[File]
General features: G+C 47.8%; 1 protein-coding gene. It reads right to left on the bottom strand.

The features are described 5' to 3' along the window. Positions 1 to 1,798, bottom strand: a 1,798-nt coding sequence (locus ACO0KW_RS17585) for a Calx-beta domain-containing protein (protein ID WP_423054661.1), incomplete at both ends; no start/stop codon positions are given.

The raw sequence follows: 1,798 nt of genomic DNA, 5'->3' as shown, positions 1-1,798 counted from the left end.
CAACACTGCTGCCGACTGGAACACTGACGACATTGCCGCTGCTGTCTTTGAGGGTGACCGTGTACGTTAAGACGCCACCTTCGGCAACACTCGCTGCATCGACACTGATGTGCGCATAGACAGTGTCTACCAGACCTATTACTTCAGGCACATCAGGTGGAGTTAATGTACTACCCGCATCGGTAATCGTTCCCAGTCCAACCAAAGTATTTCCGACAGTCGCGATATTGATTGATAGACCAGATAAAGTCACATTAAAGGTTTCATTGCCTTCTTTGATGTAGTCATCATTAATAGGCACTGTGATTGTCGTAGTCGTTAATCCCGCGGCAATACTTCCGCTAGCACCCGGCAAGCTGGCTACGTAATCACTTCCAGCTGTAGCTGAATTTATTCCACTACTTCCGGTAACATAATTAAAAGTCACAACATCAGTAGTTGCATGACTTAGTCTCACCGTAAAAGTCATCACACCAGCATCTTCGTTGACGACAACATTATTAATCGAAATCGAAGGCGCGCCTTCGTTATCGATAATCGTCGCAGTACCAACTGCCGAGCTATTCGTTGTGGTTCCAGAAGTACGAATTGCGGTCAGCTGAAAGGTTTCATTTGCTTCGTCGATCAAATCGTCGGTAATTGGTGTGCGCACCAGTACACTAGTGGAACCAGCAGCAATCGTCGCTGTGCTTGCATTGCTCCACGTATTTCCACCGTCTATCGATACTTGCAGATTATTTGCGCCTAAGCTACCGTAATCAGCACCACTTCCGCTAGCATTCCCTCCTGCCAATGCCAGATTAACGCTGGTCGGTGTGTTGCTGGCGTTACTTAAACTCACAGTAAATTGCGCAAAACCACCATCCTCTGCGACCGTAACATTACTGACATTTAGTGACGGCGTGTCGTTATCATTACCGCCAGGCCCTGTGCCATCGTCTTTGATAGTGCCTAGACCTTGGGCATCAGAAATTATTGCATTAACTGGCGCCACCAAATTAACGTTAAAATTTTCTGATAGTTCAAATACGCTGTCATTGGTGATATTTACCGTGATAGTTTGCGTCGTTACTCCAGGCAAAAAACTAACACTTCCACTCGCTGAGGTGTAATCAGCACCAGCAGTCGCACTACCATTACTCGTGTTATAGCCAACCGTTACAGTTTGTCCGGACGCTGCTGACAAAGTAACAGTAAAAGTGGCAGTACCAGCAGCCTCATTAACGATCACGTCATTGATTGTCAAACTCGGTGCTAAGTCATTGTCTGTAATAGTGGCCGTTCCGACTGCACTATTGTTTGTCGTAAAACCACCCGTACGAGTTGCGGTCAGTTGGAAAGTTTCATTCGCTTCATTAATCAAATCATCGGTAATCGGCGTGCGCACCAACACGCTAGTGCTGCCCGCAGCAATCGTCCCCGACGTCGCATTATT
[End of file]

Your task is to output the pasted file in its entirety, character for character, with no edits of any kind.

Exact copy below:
General features: G+C 47.8%; 1 protein-coding gene. It reads right to left on the bottom strand.

The features are described 5' to 3' along the window. Positions 1 to 1,798, bottom strand: a 1,798-nt coding sequence (locus ACO0KW_RS17585) for a Calx-beta domain-containing protein (protein ID WP_423054661.1), incomplete at both ends; no start/stop codon positions are given.

The raw sequence follows: 1,798 nt of genomic DNA, 5'->3' as shown, positions 1-1,798 counted from the left end.
CAACACTGCTGCCGACTGGAACACTGACGACATTGCCGCTGCTGTCTTTGAGGGTGACCGTGTACGTTAAGACGCCACCTTCGGCAACACTCGCTGCATCGACACTGATGTGCGCATAGACAGTGTCTACCAGACCTATTACTTCAGGCACATCAGGTGGAGTTAATGTACTACCCGCATCGGTAATCGTTCCCAGTCCAACCAAAGTATTTCCGACAGTCGCGATATTGATTGATAGACCAGATAAAGTCACATTAAAGGTTTCATTGCCTTCTTTGATGTAGTCATCATTAATAGGCACTGTGATTGTCGTAGTCGTTAATCCCGCGGCAATACTTCCGCTAGCACCCGGCAAGCTGGCTACGTAATCACTTCCAGCTGTAGCTGAATTTATTCCACTACTTCCGGTAACATAATTAAAAGTCACAACATCAGTAGTTGCATGACTTAGTCTCACCGTAAAAGTCATCACACCAGCATCTTCGTTGACGACAACATTATTAATCGAAATCGAAGGCGCGCCTTCGTTATCGATAATCGTCGCAGTACCAACTGCCGAGCTATTCGTTGTGGTTCCAGAAGTACGAATTGCGGTCAGCTGAAAGGTTTCATTTGCTTCGTCGATCAAATCGTCGGTAATTGGTGTGCGCACCAGTACACTAGTGGAACCAGCAGCAATCGTCGCTGTGCTTGCATTGCTCCACGTATTTCCACCGTCTATCGATACTTGCAGATTATTTGCGCCTAAGCTACCGTAATCAGCACCACTTCCGCTAGCATTCCCTCCTGCCAATGCCAGATTAACGCTGGTCGGTGTGTTGCTGGCGTTACTTAAACTCACAGTAAATTGCGCAAAACCACCATCCTCTGCGACCGTAACATTACTGACATTTAGTGACGGCGTGTCGTTATCATTACCGCCAGGCCCTGTGCCATCGTCTTTGATAGTGCCTAGACCTTGGGCATCAGAAATTATTGCATTAACTGGCGCCACCAAATTAACGTTAAAATTTTCTGATAGTTCAAATACGCTGTCATTGGTGATATTTACCGTGATAGTTTGCGTCGTTACTCCAGGCAAAAAACTAACACTTCCACTCGCTGAGGTGTAATCAGCACCAGCAGTCGCACTACCATTACTCGTGTTATAGCCAACCGTTACAGTTTGTCCGGACGCTGCTGACAAAGTAACAGTAAAAGTGGCAGTACCAGCAGCCTCATTAACGATCACGTCATTGATTGTCAAACTCGGTGCTAAGTCATTGTCTGTAATAGTGGCCGTTCCGACTGCACTATTGTTTGTCGTAAAACCACCCGTACGAGTTGCGGTCAGTTGGAAAGTTTCATTCGCTTCATTAATCAAATCATCGGTAATCGGCGTGCGCACCAACACGCTAGTGCTGCCCGCAGCAATCGTCCCCGACGTCGCATTATT